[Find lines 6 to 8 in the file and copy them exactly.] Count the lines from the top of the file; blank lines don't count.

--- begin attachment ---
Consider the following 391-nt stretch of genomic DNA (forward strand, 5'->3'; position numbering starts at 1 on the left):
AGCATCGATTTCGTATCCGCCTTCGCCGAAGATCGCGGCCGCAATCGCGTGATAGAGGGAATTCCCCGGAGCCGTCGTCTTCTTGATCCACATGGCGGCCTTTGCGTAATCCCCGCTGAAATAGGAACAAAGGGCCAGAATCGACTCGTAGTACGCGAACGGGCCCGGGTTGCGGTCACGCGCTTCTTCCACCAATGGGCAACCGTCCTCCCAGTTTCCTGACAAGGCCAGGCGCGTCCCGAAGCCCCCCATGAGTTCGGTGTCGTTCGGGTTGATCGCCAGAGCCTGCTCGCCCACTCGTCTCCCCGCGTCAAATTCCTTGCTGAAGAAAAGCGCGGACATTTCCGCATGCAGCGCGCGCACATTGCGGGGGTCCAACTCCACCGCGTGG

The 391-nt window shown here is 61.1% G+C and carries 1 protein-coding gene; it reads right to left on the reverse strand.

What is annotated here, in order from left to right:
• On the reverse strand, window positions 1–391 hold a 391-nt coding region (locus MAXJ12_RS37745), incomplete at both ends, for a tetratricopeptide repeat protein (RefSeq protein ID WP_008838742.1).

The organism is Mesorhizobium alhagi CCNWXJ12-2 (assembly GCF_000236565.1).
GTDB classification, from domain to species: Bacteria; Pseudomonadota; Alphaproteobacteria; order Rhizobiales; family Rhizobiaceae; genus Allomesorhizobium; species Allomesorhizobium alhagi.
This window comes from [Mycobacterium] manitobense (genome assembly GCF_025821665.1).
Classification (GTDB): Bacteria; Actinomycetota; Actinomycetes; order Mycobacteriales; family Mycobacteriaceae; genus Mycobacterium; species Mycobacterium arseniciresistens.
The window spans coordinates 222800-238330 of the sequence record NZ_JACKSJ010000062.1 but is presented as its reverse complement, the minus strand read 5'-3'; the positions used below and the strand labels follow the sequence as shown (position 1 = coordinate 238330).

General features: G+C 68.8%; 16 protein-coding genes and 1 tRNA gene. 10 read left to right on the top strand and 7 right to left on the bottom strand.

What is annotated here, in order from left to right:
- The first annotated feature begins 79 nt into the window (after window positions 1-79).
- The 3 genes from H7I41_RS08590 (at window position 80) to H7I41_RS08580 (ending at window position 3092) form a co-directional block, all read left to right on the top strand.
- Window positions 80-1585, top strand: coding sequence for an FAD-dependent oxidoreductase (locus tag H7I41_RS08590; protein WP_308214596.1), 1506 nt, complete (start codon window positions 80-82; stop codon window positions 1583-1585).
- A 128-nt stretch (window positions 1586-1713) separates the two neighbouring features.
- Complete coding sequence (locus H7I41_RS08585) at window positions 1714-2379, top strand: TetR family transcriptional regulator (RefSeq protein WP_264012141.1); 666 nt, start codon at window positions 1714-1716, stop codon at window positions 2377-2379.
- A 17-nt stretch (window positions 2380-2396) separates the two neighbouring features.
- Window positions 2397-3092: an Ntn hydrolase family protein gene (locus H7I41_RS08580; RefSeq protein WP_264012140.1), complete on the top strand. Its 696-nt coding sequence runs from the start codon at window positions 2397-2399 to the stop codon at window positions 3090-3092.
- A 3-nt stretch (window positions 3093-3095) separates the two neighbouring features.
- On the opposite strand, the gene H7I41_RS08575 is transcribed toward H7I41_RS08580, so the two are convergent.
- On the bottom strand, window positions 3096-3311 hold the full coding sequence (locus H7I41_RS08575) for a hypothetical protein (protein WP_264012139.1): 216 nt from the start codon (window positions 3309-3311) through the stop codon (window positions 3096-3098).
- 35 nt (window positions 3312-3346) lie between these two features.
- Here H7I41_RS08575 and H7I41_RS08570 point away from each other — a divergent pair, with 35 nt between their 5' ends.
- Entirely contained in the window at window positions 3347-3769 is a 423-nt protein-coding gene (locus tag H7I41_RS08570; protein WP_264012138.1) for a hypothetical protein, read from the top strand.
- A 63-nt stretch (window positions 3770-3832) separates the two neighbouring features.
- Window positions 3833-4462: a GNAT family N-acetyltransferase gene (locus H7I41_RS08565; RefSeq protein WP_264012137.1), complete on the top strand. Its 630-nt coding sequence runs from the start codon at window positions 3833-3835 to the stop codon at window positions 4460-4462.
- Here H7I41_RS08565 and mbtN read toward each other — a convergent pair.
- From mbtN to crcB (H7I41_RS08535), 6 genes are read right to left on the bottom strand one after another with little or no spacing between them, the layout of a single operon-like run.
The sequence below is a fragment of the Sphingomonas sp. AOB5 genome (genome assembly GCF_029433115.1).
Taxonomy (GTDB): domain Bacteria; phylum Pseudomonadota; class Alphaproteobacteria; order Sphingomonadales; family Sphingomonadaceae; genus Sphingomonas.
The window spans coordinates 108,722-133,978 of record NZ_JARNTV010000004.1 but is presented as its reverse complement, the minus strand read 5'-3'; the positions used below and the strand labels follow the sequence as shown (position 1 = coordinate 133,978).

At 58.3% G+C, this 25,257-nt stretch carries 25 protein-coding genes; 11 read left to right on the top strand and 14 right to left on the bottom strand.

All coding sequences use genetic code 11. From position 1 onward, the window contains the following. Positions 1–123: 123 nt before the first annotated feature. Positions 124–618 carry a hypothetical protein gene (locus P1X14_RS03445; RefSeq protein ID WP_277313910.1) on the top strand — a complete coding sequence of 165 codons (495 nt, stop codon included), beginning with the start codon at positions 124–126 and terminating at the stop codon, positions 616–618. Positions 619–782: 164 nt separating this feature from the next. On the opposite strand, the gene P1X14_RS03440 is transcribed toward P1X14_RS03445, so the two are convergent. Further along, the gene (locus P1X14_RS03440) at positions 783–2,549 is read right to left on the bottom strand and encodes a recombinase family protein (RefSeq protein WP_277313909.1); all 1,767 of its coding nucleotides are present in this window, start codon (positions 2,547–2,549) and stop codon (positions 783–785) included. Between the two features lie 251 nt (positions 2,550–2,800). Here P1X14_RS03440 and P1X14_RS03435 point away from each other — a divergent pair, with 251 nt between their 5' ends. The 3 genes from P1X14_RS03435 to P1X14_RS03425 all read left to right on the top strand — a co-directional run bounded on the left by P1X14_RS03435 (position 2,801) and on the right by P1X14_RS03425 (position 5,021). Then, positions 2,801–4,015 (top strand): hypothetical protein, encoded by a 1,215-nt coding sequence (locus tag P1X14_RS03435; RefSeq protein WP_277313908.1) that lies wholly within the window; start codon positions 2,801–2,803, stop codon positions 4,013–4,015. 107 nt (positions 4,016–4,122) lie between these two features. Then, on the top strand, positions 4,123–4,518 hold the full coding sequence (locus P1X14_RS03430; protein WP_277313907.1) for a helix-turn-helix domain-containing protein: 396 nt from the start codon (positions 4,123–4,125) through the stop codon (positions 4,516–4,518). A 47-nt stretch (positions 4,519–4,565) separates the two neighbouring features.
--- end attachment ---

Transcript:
The organism is Mesorhizobium alhagi CCNWXJ12-2 (assembly GCF_000236565.1).
GTDB classification, from domain to species: Bacteria; Pseudomonadota; Alphaproteobacteria; order Rhizobiales; family Rhizobiaceae; genus Allomesorhizobium; species Allomesorhizobium alhagi.
This window comes from [Mycobacterium] manitobense (genome assembly GCF_025821665.1).